A new bill to gut many major provisions of the ACA has passed the Senate, and even though there’s little chance the current version of the legislation will remain intact, some sections — particularly those centering on the law’s “Cadillac” tax — may actually survive.
The ACA-reducing legislation is part of a broader budget reconciliation bill.
If passed, the bill would kill the following Obamacare provisions:
- The ACA’s Cadillac tax, which requires employers to pay a 40% excise tax on the value of any healthcare coverage that exceeds $10,200 for single coverage or $27,500 for families in premium costs starting in 2018.
- The $2,000-per-employee penalty on applicable large employers (ALEs) who don’t offer healthcare coverage to at least 70% of their full-time employees in 2015, and 95% of their employees beginning in 2016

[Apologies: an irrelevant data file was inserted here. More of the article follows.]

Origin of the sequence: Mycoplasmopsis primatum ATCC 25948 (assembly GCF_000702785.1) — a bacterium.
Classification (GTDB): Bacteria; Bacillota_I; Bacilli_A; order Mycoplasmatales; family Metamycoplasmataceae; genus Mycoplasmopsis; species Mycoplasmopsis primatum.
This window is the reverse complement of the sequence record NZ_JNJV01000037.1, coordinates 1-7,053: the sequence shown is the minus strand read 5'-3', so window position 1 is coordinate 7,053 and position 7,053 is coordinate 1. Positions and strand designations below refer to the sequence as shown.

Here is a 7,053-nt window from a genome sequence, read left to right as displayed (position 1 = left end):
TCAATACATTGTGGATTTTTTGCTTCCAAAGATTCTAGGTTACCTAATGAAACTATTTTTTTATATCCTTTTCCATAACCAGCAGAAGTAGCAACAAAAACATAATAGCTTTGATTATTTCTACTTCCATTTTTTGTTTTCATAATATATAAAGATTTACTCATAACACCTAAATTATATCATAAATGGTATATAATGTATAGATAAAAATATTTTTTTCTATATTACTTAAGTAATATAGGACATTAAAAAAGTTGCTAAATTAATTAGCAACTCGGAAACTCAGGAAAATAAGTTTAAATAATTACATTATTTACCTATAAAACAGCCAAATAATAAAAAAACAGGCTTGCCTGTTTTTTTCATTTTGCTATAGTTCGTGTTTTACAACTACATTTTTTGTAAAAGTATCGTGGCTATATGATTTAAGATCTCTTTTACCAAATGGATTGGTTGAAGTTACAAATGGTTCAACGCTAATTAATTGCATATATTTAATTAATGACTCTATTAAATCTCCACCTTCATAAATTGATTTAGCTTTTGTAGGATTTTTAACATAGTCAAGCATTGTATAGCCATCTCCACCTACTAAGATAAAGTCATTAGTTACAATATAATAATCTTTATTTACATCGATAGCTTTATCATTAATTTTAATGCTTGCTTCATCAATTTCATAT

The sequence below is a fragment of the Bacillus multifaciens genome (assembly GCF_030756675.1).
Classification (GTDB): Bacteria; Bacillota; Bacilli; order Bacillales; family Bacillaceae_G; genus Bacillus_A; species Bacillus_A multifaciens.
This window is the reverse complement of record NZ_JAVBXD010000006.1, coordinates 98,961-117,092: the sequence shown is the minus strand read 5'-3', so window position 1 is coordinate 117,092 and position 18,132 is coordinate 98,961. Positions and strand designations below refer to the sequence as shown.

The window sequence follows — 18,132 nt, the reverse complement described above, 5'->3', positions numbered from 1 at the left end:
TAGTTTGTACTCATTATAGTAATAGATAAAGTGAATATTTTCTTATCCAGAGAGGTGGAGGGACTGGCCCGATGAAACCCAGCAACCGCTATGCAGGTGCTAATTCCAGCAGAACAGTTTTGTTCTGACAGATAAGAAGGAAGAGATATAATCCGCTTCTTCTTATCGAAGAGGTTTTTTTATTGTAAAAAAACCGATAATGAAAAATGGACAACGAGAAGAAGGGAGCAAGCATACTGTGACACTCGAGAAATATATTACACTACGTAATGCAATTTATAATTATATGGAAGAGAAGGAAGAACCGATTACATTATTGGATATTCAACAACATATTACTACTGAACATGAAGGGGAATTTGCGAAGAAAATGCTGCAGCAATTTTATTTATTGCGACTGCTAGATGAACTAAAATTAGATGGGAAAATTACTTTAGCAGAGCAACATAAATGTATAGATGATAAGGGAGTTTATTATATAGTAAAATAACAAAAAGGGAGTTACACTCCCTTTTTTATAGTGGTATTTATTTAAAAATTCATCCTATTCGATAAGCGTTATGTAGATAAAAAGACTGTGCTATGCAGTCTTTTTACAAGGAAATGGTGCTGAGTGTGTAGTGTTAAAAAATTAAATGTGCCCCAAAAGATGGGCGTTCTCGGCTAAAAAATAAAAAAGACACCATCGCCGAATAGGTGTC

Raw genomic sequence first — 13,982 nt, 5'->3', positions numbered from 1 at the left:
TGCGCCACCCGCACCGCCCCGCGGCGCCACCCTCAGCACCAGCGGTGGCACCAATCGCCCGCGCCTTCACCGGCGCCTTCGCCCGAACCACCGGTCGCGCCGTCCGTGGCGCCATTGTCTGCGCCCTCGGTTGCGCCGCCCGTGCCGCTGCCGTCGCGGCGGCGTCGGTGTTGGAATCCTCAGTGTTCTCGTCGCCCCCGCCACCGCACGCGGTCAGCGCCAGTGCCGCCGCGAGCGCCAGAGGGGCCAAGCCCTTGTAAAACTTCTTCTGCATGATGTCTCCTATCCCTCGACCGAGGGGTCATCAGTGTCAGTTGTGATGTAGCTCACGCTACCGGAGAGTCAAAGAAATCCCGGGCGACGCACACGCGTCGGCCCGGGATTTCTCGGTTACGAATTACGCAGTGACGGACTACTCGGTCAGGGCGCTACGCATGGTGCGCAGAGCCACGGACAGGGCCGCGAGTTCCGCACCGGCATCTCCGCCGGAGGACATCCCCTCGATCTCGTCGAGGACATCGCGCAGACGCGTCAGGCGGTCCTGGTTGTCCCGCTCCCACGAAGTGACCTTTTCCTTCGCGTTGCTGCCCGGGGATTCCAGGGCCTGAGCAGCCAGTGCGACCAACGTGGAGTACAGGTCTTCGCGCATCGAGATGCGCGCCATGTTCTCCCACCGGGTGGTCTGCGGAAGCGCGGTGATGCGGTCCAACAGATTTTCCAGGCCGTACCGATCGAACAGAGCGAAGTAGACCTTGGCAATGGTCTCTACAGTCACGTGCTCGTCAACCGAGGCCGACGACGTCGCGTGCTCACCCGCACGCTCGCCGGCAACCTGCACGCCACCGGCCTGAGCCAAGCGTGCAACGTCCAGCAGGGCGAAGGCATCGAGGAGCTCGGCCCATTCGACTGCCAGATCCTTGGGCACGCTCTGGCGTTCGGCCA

- The $3,000 per-employee penalty imposed on ALEs when employees who are eligible for a federal premium subsidy — and aren’t offered affordable health coverage — and use it to purchase coverage on a public health insurance exchange, and
- the 2.3% federal excise tax imposed on manufacturers of medical devices.
Part of key expiring tax code legislation?
The White House has already stated that President Obama will veto this measure and, based on the fact the bill narrowly passed the Senate, there’s no reason to believe proponents could garner enough votes to overturn that veto.
However, here’s where it could get interesting. Some experts believe at least some of the ACA repeal provisions of the current bill — specifically the Cadillac Tax repeal — could be included in the “must pass” legislation to extend expiring tax code provisions. That legislation could be introduced as early as next week.
We’ll keep you posted.
A version of this article was published previously on our sister website, HR Benefits Alert.